Tint your canvas
Before starting, Van Gogh tinted his canvas, using an underpainting technique, opting to dip into yellow ochres or blues. You’re not faced with a stark white canvas. Tone your canvas with an overall colour that you see in the work. Vincent – How to do it
Use a limited palette
Because oil paints were expensive in those days, Van Gogh used a limited colour palette and used minimal colours to the best of his ability. Study the main colours.
Although it might seem tricky to start with, resisting the urge to blend and laying the paint on quickly, is one of the key traits of the Van Gogh style.
Use short, strokes with a filbert
Van Gogh mostly used a flat, filbert brush, loading the brush with paint then using short, angular brush strokes. He mixed his paint together on his canvas a bit as strokes are laid next to one another. But don’t overdo this. He did not purposely “blend” his colours into each other very much.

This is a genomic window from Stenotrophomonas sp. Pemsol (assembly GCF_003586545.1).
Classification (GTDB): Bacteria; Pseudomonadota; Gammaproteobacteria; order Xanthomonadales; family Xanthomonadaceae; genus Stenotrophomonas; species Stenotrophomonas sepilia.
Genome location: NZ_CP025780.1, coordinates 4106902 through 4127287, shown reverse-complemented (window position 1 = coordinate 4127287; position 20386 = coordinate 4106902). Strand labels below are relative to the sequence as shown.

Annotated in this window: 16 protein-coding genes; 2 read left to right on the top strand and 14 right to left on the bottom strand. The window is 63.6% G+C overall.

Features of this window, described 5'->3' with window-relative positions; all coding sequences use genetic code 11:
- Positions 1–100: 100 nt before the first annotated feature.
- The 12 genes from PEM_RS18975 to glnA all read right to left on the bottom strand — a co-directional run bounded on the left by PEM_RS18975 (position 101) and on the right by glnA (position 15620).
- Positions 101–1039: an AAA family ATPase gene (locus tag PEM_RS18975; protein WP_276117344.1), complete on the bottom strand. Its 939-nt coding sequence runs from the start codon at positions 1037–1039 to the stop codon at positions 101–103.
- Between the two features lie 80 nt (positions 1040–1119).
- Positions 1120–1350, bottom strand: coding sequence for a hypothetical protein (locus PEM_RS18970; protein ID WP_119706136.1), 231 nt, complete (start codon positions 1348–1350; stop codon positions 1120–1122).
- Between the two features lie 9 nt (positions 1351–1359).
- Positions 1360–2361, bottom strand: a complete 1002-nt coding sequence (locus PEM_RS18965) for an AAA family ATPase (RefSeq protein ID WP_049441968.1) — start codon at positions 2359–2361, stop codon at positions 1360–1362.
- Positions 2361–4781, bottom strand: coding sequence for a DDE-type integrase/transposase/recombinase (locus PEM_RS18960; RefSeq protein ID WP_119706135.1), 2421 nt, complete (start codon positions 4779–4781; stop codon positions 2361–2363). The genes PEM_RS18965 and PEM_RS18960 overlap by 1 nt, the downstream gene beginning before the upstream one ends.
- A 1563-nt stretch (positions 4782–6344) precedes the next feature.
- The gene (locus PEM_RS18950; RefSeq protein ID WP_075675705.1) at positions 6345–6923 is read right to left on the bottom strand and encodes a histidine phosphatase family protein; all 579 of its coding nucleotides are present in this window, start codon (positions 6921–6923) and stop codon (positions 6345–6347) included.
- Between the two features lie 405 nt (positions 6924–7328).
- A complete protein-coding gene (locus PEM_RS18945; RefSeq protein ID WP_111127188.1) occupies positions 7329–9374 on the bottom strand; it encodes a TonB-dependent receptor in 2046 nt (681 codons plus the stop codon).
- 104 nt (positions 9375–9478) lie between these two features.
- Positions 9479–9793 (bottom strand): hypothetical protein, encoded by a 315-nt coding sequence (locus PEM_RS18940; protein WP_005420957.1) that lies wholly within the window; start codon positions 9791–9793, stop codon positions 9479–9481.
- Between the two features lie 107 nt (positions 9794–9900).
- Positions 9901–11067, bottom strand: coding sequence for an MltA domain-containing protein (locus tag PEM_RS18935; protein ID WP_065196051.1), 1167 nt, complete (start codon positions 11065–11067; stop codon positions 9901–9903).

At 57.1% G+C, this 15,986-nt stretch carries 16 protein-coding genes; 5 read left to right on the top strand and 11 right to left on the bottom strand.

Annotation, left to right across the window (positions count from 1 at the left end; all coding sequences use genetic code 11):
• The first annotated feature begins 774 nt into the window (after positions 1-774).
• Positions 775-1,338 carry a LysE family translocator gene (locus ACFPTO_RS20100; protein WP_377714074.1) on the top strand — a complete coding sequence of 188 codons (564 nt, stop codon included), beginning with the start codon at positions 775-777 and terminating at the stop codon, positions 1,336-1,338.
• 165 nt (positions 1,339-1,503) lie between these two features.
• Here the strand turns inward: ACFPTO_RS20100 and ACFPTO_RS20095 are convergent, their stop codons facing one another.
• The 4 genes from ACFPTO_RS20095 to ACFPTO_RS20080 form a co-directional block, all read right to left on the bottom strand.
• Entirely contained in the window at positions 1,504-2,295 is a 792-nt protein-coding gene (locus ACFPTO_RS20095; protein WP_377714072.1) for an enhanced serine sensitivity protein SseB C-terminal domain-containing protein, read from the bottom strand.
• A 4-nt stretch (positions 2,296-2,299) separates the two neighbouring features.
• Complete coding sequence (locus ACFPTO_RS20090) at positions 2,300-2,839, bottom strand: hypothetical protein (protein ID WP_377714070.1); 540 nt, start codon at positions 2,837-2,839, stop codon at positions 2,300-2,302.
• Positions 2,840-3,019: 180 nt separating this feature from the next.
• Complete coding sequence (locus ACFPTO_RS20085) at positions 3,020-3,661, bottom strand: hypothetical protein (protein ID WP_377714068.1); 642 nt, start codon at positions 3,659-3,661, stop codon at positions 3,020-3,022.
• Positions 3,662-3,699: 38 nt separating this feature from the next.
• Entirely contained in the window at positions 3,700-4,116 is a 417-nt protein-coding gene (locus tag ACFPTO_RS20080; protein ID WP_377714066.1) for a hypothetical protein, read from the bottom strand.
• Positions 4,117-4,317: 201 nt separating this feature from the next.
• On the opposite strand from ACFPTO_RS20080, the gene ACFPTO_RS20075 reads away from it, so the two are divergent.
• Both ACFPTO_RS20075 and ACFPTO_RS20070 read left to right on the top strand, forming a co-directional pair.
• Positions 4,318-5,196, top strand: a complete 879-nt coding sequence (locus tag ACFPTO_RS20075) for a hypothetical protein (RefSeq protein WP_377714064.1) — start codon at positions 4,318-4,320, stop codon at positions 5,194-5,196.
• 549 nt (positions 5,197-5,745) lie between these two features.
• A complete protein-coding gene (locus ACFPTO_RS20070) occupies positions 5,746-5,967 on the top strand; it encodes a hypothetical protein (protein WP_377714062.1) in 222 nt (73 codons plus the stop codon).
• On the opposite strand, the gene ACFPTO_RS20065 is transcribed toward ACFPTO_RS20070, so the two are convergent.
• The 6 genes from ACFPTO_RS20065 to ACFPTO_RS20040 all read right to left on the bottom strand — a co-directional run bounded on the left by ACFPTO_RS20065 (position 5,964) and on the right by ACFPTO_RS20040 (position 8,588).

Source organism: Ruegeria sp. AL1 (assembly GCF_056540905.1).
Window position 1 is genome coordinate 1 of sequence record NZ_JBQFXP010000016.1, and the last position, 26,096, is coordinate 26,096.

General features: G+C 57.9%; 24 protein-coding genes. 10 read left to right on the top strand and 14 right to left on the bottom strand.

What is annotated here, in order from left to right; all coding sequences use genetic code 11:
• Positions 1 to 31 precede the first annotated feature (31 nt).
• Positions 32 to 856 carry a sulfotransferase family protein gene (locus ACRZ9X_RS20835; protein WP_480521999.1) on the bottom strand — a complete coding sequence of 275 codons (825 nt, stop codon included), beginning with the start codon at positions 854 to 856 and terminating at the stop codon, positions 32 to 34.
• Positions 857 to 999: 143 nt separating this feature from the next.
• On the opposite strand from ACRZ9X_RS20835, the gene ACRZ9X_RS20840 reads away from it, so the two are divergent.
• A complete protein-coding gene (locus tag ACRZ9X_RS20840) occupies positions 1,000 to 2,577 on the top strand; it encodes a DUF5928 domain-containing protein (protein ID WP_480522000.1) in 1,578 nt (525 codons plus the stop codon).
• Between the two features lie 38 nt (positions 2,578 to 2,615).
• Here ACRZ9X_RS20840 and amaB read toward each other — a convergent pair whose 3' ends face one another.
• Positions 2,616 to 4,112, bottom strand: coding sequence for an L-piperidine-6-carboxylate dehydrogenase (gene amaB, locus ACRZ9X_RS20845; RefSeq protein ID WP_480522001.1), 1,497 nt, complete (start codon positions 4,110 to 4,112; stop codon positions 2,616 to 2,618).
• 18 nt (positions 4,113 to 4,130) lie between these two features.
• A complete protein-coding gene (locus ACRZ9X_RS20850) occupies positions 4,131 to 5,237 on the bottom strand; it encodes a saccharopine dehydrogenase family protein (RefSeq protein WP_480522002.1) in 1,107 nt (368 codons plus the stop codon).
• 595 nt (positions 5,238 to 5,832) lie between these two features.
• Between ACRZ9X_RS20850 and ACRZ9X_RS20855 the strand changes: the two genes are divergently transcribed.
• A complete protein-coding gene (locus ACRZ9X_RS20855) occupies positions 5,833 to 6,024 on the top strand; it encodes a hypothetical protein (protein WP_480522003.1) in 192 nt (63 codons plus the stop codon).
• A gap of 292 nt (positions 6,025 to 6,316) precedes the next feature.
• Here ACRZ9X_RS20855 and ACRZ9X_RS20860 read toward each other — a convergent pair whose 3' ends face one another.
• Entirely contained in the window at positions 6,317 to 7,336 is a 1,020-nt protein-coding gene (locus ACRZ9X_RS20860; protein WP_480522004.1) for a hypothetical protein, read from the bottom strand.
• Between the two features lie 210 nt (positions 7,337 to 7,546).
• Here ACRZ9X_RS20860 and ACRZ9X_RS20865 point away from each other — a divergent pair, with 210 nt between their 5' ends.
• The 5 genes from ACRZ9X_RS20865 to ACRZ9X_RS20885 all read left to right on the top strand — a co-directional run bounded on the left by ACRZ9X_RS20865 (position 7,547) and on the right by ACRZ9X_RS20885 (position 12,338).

The brush strokes all lead the eye wherever.
Add texture with crosshatching
Van Gogh used a cross hatching style to add texture to his backgrounds. By painting short, quick, vertical, and horizontal lines with different colours. MOVEMENT
Use outlines. Another one of Van Gogh’s tricks of the trade was to use dark outlines.
Post impressionism was a small step away from the next art movement, fauvism (where grass wasn’t green, it was red, and oceans weren’t blue, they could be green). So, we can expect a little bit of exaggeration here.
Use the fat over lean rule and try a palette knife
Don’t forget the “fat over lean” rule when painting with oils, especially if you’re layering and working quickly like Van Gogh. Use your thinnest layer first and then work up to your thickest. Once each layer is dry, you can then add the next layer, adding more oil each time.
Van Gogh used lots of thick impasto brush strokes. Impasto means “risen paint” and here, he used his thick oil paints and loaded it onto a flat brush, mostly working dark to light to block in the colours. You could take this a step further and try using a palette knife to add layers of thick paint.
Your masterpiece: copy as best you can OR interpret as did David Hockney. Vincent – How to do it
Grab a sun hat and get inspired by your surroundings
Vincent – How to do it